Safe AND secure avionics? You can do that? Yup!

Although we all love connectivity and the benefits it brings us, there is a downside. By now, we’ve all heard about cars that have been hacked. Wired magazine even has an entire section of their website dedicated to the subject. Anytime you connect to a network, you open up your system to vulnerabilities.

Avionics systems are the same. These critical systems operate our airplanes, helicopters and airborne unmanned vehicles. Everything is moving to digital and they are increasingly being networked.

Digital display in cockpit
Increase use of digital cockpits

Historically (despite the recent 737 max 8 incidents), avionics systems have been remarkably safe – much safer than driving. One example of this can be found in this USA Today article quoted below.

“In absolute numbers, driving is more dangerous, with more than 5 million accidents compared to 20 accidents in flying. A more direct comparison per 100 million miles pits driving’s 1.27 fatalities and 80 injuries against flying’s lack of deaths and almost no injuries, which again shows air travel to be safer.”

How has air travel achieved such safe success? Through very diligent design methodologies combined with testing and verification procedures. These procedures are captured in the certification process known as DAL (Design Assurance Level). And the intensity of the testing and compliance depends on the system involved as noted below.

Design Assurance Levels

There are two components of this process, one for software and one for hardware:

The move to digital

But now the world is changing. These platforms are being networked for a number of reasons:

  • Connections to satellites for flight information, on-board entertainment and more
  • Nose-to-tail connectivity
  • Increasing use of AI and machine learning algorithms
  • Predictive real-time system monitoring

Even when a plane isn’t flying, it gets connected to testing equipment that receives updates through the internet. Any of these networks can introduce security issues.

Add to this, there is a push for open system architectures. For avionics, FACE is one of these important design paradigms. The goal of FACE is to make military computing more robust, interoperable and portable through use of a common operating environment.

So now design engineers need to balance the needs and requirements of safety with open architectures and security. Here are a couple of recent articles on the topic:

  • From Military & Aerospace Electronics magazine:
    Safety- and security-critical avionics software
    Functionality of avionics software continues to expand. Additional software capabilities bring many more lines of code, and greater opportunity for error. At the same time, the more critical an avionics software suite becomes, the higher its risk of cyber terrorism and of being hacked, so current and future avionics software offer safety and security through software development tools, testing and verification utilities, and operating systems that are tamper-proof.

What to do?

Mercury has invested in security for defense electronics for many years. We have designed techniques to detect and prohibit intrusion to key systems. Combined with our avionics safety capabilities, we are uniquely prepared to address the convergence of safety, open architectures and security.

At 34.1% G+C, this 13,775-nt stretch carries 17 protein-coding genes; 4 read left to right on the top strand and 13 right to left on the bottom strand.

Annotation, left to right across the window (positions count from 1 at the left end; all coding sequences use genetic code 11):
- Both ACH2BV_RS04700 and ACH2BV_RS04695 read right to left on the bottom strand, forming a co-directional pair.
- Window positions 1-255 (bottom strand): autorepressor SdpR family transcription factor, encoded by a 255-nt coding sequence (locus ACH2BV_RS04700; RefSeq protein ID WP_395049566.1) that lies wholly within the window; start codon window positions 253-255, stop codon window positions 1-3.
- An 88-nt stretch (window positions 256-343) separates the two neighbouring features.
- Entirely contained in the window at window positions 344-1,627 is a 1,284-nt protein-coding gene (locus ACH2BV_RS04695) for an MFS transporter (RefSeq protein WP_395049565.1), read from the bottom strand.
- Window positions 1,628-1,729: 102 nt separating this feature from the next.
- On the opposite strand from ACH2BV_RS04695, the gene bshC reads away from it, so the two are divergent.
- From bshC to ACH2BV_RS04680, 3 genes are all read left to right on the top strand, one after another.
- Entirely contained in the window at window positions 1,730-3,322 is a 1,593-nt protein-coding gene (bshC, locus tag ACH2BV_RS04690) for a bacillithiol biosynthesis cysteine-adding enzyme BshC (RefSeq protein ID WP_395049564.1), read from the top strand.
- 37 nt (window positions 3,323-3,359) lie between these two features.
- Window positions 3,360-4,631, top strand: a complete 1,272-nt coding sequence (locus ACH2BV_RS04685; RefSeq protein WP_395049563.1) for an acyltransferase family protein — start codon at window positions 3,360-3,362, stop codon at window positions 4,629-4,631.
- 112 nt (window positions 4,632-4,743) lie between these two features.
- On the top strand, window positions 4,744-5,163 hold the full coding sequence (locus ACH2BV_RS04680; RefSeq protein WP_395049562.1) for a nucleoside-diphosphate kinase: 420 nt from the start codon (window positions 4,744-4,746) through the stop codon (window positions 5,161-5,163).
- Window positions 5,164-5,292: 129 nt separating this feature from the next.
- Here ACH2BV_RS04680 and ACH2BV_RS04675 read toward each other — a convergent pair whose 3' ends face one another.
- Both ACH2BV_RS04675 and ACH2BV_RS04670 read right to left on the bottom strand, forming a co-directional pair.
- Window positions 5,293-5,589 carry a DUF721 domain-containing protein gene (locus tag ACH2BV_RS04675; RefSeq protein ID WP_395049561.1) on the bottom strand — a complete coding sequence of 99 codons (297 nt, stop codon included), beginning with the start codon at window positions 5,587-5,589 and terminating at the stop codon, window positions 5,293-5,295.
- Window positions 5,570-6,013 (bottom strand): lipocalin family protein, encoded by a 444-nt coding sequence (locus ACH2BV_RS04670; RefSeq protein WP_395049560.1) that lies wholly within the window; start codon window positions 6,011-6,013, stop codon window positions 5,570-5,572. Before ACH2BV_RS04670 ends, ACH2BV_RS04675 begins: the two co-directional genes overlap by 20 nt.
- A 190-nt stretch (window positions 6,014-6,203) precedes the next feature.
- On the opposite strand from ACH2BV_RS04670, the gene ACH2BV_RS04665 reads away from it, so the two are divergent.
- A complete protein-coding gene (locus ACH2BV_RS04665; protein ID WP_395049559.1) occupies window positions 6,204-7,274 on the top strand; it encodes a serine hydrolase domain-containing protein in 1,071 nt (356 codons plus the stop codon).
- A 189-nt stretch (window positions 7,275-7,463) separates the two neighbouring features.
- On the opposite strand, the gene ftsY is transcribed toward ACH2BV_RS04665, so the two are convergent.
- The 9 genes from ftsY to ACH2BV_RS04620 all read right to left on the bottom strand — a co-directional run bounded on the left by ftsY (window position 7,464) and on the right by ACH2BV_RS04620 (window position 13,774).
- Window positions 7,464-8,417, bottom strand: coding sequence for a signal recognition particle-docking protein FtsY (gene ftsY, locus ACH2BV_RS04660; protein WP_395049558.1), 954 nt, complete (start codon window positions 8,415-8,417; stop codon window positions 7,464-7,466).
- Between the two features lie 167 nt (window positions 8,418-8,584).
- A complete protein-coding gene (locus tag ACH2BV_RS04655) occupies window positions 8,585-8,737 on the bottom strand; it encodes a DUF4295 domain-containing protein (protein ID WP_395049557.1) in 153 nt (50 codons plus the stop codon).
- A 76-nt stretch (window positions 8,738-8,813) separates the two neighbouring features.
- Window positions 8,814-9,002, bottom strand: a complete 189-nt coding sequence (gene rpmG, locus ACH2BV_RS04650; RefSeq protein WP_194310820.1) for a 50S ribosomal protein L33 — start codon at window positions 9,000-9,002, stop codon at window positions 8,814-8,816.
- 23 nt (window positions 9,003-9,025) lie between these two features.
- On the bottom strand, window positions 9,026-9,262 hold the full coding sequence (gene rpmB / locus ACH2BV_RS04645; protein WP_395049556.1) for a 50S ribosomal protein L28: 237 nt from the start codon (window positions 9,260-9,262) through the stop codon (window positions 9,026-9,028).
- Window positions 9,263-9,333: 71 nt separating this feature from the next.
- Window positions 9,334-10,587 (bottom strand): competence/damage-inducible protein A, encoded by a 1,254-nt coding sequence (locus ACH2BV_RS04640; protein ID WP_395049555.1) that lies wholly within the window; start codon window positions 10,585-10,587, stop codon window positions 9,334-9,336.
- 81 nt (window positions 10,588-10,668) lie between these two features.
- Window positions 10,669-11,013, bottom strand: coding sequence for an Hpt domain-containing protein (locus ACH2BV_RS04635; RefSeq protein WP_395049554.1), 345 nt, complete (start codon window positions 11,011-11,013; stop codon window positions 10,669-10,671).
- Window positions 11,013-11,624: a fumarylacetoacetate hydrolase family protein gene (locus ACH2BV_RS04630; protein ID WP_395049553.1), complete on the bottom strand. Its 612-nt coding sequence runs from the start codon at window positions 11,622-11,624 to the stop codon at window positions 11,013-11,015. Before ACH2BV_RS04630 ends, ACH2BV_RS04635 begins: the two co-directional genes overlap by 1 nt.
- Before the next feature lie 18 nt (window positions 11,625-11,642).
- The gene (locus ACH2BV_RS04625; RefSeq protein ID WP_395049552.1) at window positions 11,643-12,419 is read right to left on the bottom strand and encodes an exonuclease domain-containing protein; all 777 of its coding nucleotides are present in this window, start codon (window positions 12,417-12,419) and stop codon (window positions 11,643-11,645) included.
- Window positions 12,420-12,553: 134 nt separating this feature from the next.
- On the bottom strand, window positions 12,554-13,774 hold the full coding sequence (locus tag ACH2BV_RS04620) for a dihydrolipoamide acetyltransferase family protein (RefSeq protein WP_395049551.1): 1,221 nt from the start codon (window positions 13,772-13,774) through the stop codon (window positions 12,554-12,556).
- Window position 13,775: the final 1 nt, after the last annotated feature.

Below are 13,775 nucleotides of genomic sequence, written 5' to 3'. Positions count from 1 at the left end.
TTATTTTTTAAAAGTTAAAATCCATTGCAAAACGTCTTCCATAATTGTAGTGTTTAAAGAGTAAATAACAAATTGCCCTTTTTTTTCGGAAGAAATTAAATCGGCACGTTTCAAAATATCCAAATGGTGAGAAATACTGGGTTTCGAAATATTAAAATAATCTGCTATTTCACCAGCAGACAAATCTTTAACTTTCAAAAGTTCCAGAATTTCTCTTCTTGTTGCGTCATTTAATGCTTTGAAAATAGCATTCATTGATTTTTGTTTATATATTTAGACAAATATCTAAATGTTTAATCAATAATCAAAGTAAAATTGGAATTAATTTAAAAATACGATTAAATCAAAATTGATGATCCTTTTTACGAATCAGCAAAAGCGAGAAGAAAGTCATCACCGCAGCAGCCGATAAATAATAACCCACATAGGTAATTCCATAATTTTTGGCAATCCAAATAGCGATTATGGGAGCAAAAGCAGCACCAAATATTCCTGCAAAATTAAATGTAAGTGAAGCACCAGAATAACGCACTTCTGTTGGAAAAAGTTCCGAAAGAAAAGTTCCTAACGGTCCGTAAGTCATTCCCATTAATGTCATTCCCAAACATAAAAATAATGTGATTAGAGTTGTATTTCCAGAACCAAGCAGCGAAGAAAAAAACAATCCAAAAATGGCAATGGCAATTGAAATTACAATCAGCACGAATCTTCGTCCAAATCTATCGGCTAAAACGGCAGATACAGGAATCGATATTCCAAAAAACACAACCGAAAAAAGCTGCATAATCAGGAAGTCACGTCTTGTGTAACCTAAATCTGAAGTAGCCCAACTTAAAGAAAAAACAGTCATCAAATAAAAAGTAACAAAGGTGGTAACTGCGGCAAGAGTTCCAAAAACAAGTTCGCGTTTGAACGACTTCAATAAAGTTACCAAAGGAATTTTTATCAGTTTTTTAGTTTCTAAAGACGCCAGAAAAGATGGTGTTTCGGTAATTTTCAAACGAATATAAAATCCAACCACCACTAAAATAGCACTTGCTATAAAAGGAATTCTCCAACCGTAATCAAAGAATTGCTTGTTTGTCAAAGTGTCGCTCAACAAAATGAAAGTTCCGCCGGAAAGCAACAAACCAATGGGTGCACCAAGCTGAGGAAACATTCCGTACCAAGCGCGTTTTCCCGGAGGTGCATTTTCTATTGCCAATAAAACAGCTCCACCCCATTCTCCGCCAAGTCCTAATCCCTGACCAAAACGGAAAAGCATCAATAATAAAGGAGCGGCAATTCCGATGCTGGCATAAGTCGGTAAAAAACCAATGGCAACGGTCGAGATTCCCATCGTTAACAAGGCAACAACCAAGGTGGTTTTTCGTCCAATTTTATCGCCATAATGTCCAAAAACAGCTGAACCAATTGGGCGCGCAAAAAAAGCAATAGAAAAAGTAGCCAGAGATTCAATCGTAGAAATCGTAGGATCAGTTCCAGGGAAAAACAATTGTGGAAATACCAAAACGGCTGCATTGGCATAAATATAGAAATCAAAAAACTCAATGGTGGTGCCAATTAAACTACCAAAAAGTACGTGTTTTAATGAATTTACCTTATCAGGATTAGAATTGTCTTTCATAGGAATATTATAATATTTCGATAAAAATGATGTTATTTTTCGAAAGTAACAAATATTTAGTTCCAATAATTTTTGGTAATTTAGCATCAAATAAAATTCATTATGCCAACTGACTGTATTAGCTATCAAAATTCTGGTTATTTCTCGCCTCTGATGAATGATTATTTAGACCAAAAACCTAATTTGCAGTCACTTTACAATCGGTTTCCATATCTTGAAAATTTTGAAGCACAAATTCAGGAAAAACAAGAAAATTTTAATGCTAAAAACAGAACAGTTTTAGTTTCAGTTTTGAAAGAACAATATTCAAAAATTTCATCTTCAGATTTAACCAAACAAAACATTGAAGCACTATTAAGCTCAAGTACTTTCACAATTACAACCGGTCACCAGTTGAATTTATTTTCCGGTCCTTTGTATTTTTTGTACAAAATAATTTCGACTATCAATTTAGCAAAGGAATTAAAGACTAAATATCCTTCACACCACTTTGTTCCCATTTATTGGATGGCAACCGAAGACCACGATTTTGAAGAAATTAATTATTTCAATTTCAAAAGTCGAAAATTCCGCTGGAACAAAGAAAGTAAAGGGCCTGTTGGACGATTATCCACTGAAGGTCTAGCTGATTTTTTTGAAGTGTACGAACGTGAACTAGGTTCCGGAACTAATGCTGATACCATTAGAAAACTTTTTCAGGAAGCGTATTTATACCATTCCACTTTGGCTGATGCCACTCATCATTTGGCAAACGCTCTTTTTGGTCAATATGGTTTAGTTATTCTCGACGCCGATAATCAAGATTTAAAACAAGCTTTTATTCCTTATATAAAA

Listen to this podcast

Scott Engle, Business Development Director for Mercury, was just interviewed for a podcast entitled Wheels Up! In this episode, Scott talks about the coexistence of safety and security in world of avionics and why the key to security in aviation may be tied to the reclassification of security-related failures.

And to learn more about secure design and manufacturing, read our recent whitepaper entitled: Next Generation Defense Electronics Manufacturing

Multi-Domain Operations: Becoming Today’s Swiss Army Knife

Defense News recently released their annual Outlook . If you haven’t seen it yet, I highly recommend it. It’s a great read consisting of a few dozen essays by world leaders looking at the trends and issues, like multi-domain operations, that will most impact the global defense industry.

This year, one essay in particular jumped out at me. General David Goldfein, Chief of Staff of the US Air Force, wrote an insightful article about multi-domain operations. His analogy of lanterns from the Revolutionary War is very apt, and it helps put into perspective the challenges we face today. Perhaps this quote from his essay is most concise:

“Whoever figures out how to quickly gather information in various domains and
just as quickly direct military actions will have the decisive advantage in battle.”

When General Goldfein talks about multi-domain, he is referring to the military’s work on land, at sea, in the air, in space and in the electromagnetic and cyberspace realms. Traditionally, most defense forces have focused on one domain at a time – in silos. Hence, why we have the Army (for land), Navy (for sea) and Air Force (for air). But domains are not mutually exclusive. They need to work interactively in order to gain the most benefit. As was quickly discovered as early as WWI, air supremacy can significantly improve land operations.

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Hey, is our missile coming back at us?

Free trade has resulted in a global economy that has grown by leaps and bounds over the last few decades. As a result, many countries have seen certain industries grow – and certain industries move to other countries that can produce those products at a lower cost. While this has been great for consumers – who see lower prices – it is concerning for critical areas like defense. This graphic highlights some of the key concerns.

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